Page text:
The second broad head didn't connect with any organs. It completely broke the front shank leg bone and went through the brisket of the goat. 2" higher and it would have caught the heart. With a wounded animal standing still, a 72 yard follow up shot is worth a try,and the broad head performance was impressive. The only damage was to the very tip of the broad head, and it still spins. It has earned a spot as a permanent practice arrow.

I can say with a good deal of certainty that my old broadhead wouldn't have inflicted the damage the VPA did on the initial shot. And, it most defiantly would not have busted clean through a front leg bone at 72 yards.

From: HockeyDad
16-Aug-15
Thanks Drycreek!

From: Zackman
16-Aug-15
Nice goat! Congrats

From: Elkstuffer
17-Aug-15
Great story. Congrats on your first pronghorn! Very nice!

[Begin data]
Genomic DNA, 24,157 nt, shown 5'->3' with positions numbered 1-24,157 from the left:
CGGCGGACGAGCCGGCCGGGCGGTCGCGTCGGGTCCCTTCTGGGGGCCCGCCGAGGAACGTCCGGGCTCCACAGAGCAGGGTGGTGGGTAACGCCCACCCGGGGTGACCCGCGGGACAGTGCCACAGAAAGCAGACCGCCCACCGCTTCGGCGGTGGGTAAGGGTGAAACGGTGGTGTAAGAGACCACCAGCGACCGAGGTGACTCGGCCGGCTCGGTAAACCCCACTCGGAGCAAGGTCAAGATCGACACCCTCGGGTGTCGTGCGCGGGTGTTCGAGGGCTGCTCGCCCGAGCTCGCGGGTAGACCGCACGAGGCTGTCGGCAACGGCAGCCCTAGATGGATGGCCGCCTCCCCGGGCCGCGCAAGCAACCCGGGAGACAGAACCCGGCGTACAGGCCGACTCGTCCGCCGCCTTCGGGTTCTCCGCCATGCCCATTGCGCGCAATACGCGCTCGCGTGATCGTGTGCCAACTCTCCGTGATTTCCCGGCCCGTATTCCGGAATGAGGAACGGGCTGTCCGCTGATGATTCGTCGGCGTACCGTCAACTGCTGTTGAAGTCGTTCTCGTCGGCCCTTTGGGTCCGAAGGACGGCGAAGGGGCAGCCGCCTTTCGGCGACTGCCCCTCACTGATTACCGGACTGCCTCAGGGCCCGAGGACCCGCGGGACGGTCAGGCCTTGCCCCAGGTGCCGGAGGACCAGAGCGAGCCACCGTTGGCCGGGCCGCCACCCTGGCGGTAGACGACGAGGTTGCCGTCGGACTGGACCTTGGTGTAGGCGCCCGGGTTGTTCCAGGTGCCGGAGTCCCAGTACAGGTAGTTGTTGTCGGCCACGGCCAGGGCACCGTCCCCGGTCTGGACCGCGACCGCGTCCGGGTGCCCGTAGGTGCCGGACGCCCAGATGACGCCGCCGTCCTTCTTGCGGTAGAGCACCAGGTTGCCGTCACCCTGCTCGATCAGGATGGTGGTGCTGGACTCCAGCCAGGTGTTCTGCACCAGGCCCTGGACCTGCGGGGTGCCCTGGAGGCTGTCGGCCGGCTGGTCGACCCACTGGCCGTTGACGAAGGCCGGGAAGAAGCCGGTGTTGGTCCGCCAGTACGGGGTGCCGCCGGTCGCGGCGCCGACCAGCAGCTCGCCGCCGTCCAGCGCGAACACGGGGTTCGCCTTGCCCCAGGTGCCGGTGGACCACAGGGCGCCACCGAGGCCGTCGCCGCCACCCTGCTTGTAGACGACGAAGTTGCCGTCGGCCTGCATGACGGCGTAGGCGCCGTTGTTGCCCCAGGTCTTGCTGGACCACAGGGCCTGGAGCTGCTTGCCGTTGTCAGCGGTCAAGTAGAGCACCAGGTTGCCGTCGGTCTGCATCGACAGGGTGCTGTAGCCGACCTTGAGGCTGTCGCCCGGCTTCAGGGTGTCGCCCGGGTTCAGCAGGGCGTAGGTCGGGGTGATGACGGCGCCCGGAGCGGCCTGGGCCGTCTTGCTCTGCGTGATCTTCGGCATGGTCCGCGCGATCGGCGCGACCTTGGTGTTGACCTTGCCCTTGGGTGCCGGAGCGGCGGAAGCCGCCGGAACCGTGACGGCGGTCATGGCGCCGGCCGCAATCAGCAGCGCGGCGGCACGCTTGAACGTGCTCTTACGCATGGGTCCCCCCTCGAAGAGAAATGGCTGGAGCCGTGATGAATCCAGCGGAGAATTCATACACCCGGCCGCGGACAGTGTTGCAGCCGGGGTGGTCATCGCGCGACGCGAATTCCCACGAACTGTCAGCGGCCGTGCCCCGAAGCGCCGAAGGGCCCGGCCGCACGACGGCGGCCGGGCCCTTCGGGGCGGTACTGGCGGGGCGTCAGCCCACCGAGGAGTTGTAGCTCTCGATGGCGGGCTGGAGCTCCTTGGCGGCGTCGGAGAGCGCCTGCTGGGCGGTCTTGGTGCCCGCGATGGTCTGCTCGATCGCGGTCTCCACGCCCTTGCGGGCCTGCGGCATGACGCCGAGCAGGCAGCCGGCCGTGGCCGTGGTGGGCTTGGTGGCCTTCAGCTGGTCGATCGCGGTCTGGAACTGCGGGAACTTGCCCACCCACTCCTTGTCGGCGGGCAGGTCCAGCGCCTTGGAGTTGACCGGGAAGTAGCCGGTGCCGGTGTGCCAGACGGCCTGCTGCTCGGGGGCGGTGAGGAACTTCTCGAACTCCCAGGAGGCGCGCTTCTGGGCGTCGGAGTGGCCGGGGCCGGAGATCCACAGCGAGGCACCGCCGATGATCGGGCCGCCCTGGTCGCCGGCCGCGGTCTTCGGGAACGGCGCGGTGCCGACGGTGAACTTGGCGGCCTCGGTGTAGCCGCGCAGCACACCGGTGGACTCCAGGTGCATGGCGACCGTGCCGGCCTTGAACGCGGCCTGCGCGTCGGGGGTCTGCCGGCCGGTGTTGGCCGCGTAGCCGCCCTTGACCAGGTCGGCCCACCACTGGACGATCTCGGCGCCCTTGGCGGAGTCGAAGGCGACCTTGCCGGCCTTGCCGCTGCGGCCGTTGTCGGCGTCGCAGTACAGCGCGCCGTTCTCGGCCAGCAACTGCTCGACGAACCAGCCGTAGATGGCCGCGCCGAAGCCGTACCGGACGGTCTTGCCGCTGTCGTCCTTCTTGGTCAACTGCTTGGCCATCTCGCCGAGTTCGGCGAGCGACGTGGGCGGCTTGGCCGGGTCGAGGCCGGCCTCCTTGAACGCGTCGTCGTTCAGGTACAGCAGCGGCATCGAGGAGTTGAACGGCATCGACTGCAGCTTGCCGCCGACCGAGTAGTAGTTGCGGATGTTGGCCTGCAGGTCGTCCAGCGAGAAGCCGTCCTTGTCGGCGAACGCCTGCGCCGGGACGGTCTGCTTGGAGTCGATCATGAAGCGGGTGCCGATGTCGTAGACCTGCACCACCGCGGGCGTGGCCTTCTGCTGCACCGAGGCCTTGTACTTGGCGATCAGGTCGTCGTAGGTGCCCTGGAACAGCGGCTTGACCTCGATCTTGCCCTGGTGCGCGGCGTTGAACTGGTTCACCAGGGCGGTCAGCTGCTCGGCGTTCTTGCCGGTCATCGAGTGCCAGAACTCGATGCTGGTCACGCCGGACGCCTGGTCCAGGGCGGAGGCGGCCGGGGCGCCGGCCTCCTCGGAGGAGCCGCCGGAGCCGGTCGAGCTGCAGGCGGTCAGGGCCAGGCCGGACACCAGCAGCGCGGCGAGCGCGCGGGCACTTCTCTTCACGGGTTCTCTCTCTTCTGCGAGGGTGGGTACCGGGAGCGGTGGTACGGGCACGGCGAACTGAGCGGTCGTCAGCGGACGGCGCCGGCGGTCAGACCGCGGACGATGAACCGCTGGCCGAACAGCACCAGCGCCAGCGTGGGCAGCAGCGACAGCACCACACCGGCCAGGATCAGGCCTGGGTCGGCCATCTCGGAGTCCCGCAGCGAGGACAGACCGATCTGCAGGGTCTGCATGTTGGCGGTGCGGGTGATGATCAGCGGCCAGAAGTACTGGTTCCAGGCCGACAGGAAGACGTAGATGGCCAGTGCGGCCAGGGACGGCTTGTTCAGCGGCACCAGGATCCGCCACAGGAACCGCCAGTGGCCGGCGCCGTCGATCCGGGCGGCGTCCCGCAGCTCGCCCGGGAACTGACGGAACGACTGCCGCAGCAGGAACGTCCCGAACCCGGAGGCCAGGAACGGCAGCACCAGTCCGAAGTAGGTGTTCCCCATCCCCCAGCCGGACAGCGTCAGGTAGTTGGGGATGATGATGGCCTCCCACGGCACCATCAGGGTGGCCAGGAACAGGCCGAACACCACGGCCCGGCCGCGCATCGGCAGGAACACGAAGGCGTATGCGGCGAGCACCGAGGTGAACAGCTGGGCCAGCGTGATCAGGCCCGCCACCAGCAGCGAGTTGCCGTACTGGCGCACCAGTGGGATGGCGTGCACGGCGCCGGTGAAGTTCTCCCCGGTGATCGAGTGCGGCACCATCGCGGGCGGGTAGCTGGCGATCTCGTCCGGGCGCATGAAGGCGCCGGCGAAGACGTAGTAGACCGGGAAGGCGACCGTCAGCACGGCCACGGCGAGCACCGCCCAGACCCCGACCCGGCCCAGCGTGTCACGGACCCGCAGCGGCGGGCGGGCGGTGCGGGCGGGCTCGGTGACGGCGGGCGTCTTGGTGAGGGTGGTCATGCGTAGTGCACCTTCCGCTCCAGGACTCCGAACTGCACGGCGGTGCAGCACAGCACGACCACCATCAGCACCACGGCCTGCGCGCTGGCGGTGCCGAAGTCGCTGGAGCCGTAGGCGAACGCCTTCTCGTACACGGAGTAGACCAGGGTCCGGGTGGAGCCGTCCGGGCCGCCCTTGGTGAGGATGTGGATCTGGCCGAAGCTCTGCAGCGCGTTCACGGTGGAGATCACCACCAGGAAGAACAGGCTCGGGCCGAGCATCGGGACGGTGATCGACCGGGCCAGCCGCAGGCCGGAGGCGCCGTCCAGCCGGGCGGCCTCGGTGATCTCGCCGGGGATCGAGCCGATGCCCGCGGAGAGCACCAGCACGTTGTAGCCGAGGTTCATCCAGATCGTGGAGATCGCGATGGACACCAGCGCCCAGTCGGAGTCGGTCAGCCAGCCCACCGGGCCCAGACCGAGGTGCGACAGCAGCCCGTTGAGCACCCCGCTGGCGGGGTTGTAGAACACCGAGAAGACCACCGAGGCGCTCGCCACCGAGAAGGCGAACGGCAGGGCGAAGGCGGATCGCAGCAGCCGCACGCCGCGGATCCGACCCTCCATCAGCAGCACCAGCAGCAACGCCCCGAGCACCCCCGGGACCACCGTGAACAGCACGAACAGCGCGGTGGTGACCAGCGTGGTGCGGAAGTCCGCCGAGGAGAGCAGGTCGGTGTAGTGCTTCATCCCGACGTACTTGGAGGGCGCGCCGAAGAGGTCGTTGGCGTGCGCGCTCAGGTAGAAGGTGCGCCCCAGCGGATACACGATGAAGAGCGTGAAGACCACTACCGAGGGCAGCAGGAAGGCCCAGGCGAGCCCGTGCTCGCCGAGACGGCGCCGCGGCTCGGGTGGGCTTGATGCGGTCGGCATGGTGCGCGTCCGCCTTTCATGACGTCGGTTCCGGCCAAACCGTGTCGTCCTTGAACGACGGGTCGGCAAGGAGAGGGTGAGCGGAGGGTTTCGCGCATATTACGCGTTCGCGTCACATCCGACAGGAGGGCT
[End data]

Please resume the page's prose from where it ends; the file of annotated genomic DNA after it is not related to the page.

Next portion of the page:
From: brantman
17-Aug-15
my chance comes sept 4,cant wait

From: mountainman
17-Aug-15
Nice goat! Congrats

From: Reflex
17-Aug-15
Congrats on your goat! I was hoping to see some pronghorn success pictures soon. Way to go!

From: Bowfreak
17-Aug-15
Congrats on a great goat and I am glad you were able to spend time at a real cool waterhole. Goats are a blast!

17-Aug-15
Congrats

From: Bear Track
17-Aug-15
Well Done!!!!!

From: Scoot
17-Aug-15
Nice work! I hoped to be out there this past weekend with you, but it wasn't in the cards this year. I hope to make it out there next year to chase goats. I'll be sure to find myself a falling star to wish over while I'm there!!!

From: Bake
17-Aug-15
Very cool! Thanks for the writeup

Bake

From: GhostBird
17-Aug-15
Congratulations!

From: Medicinemann
17-Aug-15
...and so begins the 2015 hunting season!!!

Well done!!

From: Trial153
17-Aug-15
Very Nice! congrats!

From: elkmtngear
17-Aug-15
Nicely done, thanks for documenting the story!

Someday I'll get there!

Best of Luck, Jeff

From: otcWill
17-Aug-15
Well done!

From: t-roy
17-Aug-15
Great job....Congrats!